COVID Hasn’t Killed Cash

While the pandemic has caused disruptions throughout the economy, cash isn’t one of its casualties.

According to Atm Marketplace,

“The amount of U.S. currency in circulation just skyrocketed with the COVID shutdown in March,” [David] Lott [payment risk expert for the Federal Reserve Bank of Atlanta] said, and in October, U.S. currency totaled $2 trillion.

According to pre- and post-pandemic consumer surveys by the Fed, consumers were holding more cash post-pandemic. In October 2019, 43% had less than $25 in cash compared to 34% who had this amount in the spring of 2020; the number holding more than $100 in cash rose from about one third to nearly on[e] half in April/May 2020.

That’s due, in part, to the stimulus payments issued early in the pandemic and the lack of places to spend it during the shutdowns.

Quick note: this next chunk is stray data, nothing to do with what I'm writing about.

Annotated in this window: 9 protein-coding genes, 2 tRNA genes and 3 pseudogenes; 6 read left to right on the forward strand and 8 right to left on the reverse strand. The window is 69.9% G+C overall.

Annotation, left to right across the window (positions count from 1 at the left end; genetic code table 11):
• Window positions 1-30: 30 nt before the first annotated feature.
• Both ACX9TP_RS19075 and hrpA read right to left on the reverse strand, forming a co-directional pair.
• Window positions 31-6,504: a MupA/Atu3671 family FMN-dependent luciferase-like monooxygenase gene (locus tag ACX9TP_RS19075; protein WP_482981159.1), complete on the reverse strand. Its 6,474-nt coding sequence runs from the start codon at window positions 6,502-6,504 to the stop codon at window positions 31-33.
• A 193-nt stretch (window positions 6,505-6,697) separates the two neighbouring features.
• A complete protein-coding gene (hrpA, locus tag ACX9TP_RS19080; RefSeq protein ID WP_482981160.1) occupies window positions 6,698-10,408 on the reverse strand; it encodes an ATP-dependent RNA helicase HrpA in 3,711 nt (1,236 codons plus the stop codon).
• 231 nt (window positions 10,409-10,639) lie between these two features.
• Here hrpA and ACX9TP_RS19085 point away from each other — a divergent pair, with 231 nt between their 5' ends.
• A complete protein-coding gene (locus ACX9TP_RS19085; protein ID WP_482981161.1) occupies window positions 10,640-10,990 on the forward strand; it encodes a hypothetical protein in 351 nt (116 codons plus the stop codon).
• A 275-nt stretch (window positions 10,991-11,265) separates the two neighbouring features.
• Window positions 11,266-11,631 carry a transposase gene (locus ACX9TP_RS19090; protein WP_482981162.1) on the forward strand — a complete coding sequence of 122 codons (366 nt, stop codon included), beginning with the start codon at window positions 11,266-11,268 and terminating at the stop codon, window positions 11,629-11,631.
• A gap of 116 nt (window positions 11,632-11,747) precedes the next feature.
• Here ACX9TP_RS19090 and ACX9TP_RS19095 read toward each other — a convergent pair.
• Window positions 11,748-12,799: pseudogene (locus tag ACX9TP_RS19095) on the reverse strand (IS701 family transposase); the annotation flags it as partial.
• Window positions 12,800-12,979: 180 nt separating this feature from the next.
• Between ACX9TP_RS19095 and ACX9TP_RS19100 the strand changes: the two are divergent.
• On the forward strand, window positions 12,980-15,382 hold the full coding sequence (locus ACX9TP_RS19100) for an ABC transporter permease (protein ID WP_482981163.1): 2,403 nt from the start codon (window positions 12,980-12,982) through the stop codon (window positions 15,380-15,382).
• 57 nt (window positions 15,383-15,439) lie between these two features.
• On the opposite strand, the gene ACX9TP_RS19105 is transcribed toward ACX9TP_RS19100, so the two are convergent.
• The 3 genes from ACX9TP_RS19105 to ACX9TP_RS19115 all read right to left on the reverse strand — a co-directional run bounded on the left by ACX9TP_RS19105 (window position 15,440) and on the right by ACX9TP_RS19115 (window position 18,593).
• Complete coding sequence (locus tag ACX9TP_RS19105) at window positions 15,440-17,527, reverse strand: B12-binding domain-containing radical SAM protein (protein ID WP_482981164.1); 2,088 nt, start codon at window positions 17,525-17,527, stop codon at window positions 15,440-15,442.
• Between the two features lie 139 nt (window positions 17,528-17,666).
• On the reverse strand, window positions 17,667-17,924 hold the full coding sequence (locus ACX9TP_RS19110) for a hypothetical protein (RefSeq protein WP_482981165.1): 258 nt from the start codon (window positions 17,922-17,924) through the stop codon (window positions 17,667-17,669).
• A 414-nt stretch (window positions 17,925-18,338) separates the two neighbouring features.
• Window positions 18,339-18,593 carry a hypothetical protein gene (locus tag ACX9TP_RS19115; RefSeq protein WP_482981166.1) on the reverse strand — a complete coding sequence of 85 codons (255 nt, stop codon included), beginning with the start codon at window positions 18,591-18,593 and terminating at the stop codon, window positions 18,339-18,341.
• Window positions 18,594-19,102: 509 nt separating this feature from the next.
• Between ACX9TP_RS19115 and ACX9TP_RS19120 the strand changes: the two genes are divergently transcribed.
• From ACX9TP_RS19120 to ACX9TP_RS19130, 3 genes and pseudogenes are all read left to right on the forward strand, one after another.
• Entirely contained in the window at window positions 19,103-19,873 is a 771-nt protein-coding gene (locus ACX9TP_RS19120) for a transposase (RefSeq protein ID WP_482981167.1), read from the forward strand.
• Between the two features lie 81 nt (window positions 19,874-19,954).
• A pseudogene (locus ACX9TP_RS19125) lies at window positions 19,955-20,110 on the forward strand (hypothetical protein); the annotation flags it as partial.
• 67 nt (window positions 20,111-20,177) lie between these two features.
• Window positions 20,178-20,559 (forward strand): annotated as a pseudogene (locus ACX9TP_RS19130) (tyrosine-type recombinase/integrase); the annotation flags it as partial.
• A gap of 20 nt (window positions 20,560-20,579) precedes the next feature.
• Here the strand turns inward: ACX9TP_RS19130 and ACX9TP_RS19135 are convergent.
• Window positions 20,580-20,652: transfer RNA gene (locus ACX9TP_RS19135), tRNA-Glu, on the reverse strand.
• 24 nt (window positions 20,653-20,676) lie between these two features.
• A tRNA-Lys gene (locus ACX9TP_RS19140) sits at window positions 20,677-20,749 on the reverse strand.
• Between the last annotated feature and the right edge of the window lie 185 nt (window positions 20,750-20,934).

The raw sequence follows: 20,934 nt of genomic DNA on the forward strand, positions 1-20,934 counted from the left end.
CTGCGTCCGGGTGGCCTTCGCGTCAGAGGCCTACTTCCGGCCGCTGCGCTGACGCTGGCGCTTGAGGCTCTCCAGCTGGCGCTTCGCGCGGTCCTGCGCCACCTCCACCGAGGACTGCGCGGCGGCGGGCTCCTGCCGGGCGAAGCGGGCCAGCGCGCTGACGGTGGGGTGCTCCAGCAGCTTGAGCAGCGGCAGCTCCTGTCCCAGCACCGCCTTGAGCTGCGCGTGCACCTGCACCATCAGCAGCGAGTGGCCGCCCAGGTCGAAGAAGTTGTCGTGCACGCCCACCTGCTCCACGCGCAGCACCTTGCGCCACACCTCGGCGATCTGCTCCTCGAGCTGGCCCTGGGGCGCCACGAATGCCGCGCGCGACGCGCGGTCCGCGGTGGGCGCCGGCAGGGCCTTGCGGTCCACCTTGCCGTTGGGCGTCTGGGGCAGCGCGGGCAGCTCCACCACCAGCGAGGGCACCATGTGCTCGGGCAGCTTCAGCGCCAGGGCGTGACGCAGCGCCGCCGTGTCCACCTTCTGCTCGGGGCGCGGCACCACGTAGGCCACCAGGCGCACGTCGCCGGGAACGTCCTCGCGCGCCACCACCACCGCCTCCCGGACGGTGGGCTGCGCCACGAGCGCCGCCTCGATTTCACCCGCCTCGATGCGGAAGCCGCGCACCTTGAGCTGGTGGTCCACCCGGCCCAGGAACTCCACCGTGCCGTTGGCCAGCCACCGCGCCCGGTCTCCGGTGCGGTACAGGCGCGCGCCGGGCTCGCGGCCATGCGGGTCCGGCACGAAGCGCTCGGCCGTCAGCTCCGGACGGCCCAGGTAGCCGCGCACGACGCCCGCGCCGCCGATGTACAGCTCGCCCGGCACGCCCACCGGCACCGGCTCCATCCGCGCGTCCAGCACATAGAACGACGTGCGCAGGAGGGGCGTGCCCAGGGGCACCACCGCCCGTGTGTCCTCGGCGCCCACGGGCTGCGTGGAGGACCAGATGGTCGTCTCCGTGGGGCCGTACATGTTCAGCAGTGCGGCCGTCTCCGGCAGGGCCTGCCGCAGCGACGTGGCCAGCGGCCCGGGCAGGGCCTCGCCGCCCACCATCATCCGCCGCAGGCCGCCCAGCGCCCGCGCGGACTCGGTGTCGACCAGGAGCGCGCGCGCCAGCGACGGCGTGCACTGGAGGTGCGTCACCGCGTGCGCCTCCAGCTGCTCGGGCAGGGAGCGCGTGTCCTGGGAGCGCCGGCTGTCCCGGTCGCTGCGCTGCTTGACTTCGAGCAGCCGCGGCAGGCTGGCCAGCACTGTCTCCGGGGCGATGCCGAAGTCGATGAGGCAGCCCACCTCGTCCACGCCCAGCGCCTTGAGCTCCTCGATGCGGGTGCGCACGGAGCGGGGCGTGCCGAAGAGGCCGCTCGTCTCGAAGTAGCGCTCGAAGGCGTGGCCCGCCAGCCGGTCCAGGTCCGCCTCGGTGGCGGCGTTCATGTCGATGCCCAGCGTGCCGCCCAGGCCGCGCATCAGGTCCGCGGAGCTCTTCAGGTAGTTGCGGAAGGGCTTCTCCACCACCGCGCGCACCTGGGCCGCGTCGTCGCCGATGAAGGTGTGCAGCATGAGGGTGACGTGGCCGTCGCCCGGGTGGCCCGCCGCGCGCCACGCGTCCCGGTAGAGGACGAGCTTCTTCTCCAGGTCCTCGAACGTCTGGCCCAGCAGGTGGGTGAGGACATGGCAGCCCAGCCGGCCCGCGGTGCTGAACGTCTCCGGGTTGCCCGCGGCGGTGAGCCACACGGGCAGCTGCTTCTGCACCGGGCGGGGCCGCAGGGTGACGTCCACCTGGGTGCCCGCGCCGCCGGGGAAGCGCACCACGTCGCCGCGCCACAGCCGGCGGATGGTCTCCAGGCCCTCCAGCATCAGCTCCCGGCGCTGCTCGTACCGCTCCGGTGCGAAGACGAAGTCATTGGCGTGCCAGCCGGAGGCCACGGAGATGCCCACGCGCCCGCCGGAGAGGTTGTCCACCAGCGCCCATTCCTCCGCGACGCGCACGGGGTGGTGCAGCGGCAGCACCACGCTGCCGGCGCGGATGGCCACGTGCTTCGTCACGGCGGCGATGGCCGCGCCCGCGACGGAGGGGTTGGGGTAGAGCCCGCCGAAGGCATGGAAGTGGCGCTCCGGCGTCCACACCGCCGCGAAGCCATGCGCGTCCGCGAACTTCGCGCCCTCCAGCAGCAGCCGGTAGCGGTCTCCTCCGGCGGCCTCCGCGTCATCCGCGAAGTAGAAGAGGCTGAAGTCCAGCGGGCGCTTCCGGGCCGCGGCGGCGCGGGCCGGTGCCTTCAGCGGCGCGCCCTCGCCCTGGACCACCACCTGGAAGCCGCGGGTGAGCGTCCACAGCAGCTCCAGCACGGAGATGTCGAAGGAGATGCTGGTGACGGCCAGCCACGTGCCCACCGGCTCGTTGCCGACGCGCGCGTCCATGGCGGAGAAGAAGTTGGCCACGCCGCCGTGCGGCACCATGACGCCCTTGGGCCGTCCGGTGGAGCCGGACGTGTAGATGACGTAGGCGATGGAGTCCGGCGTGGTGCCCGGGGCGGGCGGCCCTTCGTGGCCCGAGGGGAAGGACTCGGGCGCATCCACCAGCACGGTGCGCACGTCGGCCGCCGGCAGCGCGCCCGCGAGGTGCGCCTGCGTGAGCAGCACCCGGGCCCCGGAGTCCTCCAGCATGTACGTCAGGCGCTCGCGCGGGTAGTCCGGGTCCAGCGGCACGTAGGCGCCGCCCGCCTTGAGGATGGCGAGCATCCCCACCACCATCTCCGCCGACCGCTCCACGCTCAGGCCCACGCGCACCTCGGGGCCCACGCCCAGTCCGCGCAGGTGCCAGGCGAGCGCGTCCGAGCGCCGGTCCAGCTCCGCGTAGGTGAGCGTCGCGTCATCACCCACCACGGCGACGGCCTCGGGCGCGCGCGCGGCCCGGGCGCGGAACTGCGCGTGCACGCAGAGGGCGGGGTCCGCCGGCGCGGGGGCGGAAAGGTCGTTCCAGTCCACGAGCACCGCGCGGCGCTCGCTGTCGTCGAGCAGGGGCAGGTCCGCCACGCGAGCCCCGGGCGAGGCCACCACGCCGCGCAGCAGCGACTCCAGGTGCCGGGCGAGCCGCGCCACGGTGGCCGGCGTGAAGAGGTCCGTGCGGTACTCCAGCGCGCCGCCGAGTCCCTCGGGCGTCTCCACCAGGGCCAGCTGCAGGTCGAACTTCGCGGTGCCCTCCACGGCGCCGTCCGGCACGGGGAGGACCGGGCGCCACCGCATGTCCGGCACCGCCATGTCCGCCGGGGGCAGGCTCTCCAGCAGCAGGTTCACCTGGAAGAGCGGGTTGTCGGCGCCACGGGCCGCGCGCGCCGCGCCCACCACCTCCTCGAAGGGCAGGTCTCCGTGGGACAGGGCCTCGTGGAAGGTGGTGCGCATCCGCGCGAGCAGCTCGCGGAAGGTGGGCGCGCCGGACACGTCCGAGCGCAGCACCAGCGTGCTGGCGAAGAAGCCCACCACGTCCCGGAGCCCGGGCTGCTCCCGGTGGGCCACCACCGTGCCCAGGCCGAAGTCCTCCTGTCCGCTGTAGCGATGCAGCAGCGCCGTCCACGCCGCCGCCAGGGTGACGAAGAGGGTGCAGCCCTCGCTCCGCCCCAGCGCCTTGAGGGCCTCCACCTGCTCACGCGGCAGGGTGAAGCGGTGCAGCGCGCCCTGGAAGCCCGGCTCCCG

But consumers seem to have no reluctance to handle cash. In fact, consumers’ preference for cash remains virtually unchanged from 2019 to 2020.

While maybe counterintuitive that consumers wouldn’t be eschewing “dirty” cash in favor of mobile payments or even plastic, consumer behavior comports with the science. There is little evidence that use of cash significantly increases the risk of contracting COVID.

While cash use has been in long-term decline, COVID won’t be the cause of its demise.

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